In a laminar flow regime, a fluid separates into streamlines with a parabolic flow profile. Do particles within such a flow tend to become aligned by mass (e.g. lighter molecules travelling together in faster streamlines)? Or are the flow characteristics of the individual particles basically mass-independent under laminar flow?

Another way of asking this question would be: "Considering the flow of a mixture from point A to point B, is laminar flow (a) desirable, (b) undesirable or (c) irrelevant for ensuring that the composition at point B is representative of that at point A?"

For clarity, this is flow inside a circular tube.

(The reason for asking is that I have scoured the internet and several books for many days and cannot find any treatment of this question. Note: A number of references refer to the importance of 'viscous flow' for maintaining the original composition of a fluid, but this term is sometimes used ambiguously according to context and history and moreover it is not made clear whether the mechanism is inherent to the flow regime, or due to interaction with a wider setup. I can provide links to said references if desired.)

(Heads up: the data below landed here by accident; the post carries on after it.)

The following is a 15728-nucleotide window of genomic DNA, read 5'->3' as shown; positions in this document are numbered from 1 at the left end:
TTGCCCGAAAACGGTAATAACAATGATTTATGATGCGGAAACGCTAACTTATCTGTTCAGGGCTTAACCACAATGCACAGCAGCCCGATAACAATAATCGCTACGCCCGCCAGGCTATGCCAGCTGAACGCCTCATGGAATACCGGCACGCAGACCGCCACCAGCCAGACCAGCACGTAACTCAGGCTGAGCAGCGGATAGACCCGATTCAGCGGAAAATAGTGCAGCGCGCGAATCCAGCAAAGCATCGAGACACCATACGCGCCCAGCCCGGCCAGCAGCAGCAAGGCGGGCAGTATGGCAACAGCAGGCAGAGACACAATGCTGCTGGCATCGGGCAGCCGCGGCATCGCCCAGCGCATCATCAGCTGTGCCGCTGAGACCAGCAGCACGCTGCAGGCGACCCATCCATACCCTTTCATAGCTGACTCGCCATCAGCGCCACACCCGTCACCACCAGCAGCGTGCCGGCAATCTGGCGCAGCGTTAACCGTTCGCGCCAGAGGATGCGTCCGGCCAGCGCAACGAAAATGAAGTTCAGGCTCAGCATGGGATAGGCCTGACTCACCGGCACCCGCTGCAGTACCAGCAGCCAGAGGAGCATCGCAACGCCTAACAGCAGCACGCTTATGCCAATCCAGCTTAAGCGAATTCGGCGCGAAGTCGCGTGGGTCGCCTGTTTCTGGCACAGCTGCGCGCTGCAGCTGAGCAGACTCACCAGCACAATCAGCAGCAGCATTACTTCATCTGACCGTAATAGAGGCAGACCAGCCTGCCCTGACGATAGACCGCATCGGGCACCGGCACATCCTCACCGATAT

Any authoritative comments or links appreciated - thanks!

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    $\begingroup$ I can't answer your question, but I'm quite sure you need to be more specific about your particular case to get any helpful information. For example, the answer would probably be much different if you're asking about the flow around the outside of a streamlined shape, versus the flow inside a circular tube. $\endgroup$ – D. Halsey Jul 16 '19 at 17:02
  • $\begingroup$ Thanks D. Halsey - I have now edited as you suggest, to say that I am referring to the flow inside a circular tube $\endgroup$ – int Jul 17 '19 at 1:19

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